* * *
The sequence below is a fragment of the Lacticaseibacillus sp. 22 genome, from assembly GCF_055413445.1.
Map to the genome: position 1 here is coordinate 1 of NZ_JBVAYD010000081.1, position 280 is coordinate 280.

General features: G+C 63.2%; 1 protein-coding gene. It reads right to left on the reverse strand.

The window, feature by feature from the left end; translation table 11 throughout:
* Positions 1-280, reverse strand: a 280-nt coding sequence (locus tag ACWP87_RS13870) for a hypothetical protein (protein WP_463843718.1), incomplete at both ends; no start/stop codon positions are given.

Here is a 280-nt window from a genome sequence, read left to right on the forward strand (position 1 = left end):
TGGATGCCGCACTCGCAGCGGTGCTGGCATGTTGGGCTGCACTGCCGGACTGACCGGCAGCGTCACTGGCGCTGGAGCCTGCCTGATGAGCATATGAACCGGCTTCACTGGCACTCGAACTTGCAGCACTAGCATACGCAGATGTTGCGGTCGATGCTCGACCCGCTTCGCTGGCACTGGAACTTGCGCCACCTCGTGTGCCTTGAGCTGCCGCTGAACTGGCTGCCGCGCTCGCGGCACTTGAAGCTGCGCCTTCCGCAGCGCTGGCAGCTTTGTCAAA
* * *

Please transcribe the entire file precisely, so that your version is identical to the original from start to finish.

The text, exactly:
The sequence below is a fragment of the Lacticaseibacillus sp. 22 genome, from assembly GCF_055413445.1.
Map to the genome: position 1 here is coordinate 1 of NZ_JBVAYD010000081.1, position 280 is coordinate 280.

General features: G+C 63.2%; 1 protein-coding gene. It reads right to left on the reverse strand.

The window, feature by feature from the left end; translation table 11 throughout:
* Positions 1-280, reverse strand: a 280-nt coding sequence (locus tag ACWP87_RS13870) for a hypothetical protein (protein WP_463843718.1), incomplete at both ends; no start/stop codon positions are given.

Here is a 280-nt window from a genome sequence, read left to right on the forward strand (position 1 = left end):
TGGATGCCGCACTCGCAGCGGTGCTGGCATGTTGGGCTGCACTGCCGGACTGACCGGCAGCGTCACTGGCGCTGGAGCCTGCCTGATGAGCATATGAACCGGCTTCACTGGCACTCGAACTTGCAGCACTAGCATACGCAGATGTTGCGGTCGATGCTCGACCCGCTTCGCTGGCACTGGAACTTGCGCCACCTCGTGTGCCTTGAGCTGCCGCTGAACTGGCTGCCGCGCTCGCGGCACTTGAAGCTGCGCCTTCCGCAGCGCTGGCAGCTTTGTCAAA